This is the first of our 2017 team previews. Each week during spring training, we’ll preview a division with a team each day (Monday-Friday). First up: The AL East and the Boston Red Sox. Up next: Toronto Blue Jays
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93-69, first in AL East (lost to Indians in ALDS)
Key additions: SP Chris Sale (trade with White Sox), 1B Mitch Moreland (free agent from Rangers), RP Tyler Thornburg (trade with Brewers)
Key subtractions: DH David Ortiz (retired), RP Brad Ziegler (free agent to Marlins), 3B/1B Travis Shaw (trade to Brewers), RP Koji Uehara (free agent to Cubs), SP Clay Buchholz (trade to Phillies), RP Junichi Tazawa (free agent to Marlins), C Ryan Hanigan (free agent to Phillies), IF Yoan Moncada (trade to White Sox)
1. It’s time to adjust to life without Big Papi. In his age-40 season, now-retired David Ortiz led Boston in homers (38), doubles (48), RBI (127), on-base percentage (.401) and slugging percentage (.620). However, the offense — tops in the majors in runs scored and OPS last season — still is loaded with veterans Dustin Pedroia and Hanley Ramirez, young All-Stars Mookie Betts, Jackie Bradley Jr. and Xander Bogaerts, and rookie of the year candidate Andrew Benintendi. Free-agent pickup Mitch Moreland, who has back-to-back seasons with 20-plus homers and won a Gold Glove in 2016, will supply left-handed power and split first-base and DH at-bats with Ramirez.
2. Panda must prove himself at the hot corner. After signing a five-year, $95 million contract, Pablo Sandoval had the worst season (.245/.292/.366, 15 errors and .949 fielding percentage) of his career in 2015. He reported to camp in terrible shape last spring and played in only three games last April before having season-ending shoulder surgery. Sandoval has slimmed down noticeably this offseason, but questions remain about his durability, bat and glove. Because Boston traded its primary third baseman (Travis Shaw) from last season and possible future star (Yoan Moncada) at the position, there’s even more urgency for Panda to return to form.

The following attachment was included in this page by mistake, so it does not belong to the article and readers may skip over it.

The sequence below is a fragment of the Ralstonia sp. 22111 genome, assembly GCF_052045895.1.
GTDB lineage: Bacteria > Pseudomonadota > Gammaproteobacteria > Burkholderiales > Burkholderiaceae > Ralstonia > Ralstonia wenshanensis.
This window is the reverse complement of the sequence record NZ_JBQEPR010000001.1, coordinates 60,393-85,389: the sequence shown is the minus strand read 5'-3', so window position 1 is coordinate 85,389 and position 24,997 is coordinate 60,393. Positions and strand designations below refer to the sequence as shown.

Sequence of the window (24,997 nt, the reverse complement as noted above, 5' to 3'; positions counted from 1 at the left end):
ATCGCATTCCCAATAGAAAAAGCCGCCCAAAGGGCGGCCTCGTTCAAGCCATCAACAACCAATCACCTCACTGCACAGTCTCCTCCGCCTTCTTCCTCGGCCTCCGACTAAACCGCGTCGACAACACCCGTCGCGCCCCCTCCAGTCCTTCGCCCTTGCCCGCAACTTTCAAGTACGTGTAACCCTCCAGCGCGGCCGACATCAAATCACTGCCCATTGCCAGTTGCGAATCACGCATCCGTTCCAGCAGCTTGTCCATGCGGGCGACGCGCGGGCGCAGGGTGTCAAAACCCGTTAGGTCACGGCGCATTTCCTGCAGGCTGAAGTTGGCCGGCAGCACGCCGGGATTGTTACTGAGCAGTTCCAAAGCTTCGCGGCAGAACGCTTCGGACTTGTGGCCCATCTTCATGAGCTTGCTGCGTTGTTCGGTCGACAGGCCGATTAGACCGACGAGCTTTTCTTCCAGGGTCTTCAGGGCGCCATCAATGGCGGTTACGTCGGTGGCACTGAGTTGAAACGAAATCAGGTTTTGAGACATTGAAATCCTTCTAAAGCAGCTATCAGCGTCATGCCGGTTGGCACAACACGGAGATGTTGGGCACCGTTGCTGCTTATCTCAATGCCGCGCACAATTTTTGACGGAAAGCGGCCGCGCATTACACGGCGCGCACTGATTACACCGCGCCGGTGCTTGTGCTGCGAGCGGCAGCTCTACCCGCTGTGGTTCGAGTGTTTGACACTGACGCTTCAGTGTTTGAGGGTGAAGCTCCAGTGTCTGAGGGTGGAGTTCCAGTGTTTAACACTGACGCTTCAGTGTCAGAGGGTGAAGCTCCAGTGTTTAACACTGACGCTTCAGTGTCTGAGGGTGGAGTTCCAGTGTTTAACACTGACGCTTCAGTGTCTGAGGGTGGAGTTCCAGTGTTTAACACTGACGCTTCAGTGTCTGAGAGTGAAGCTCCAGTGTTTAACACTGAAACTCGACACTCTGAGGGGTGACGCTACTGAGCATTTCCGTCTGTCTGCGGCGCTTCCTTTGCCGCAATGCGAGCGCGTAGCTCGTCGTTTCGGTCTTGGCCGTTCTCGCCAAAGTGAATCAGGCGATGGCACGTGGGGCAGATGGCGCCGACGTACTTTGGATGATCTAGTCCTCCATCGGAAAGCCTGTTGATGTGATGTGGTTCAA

3. Boston would welcome a backstop battle. By midseason in 2016, Sandy Leon emerged as the Red Sox’s primary catcher and was equally effective defensively (caught 41 percent of would-be basestealers) as offensively (.310/.369/.476). However, he never had been a starting catcher or hit anywhere near those levels. After impressing in 2014, Christian Vazquez missed all of 2015 because of Tommy John surgery and struggled last season. Former top prospect Blake Swihart is returning to catcher after a failed transition to the outfield — his defense isn’t on par with his offense — resulted in a season-ending ankle injury in 2016. Leon is the favorite but isn’t a lock.
The Big 3 (Chris Sale, AL Cy Young Award winner Rick Porcello, David Price) all pitch like aces, Steven Wright’s knuckler returns to All-Star form and at least one fragile lefty (Eduardo Rodriguez, Drew Pomeranz) capably rounds out what becomes a stellar rotation.
The revamped relief corps springs a leak, and closer Craig Kimbrel’s control issues (5.1 BB/9 IP last season) remain an issue.
Mookie Betts and Dustin Pedroia each reached the 200-hit and 100-run plateaus last season — just the second time in franchise history two teammates have done so (Jacoby Ellsbury and Adrian Gonzalez in 2011).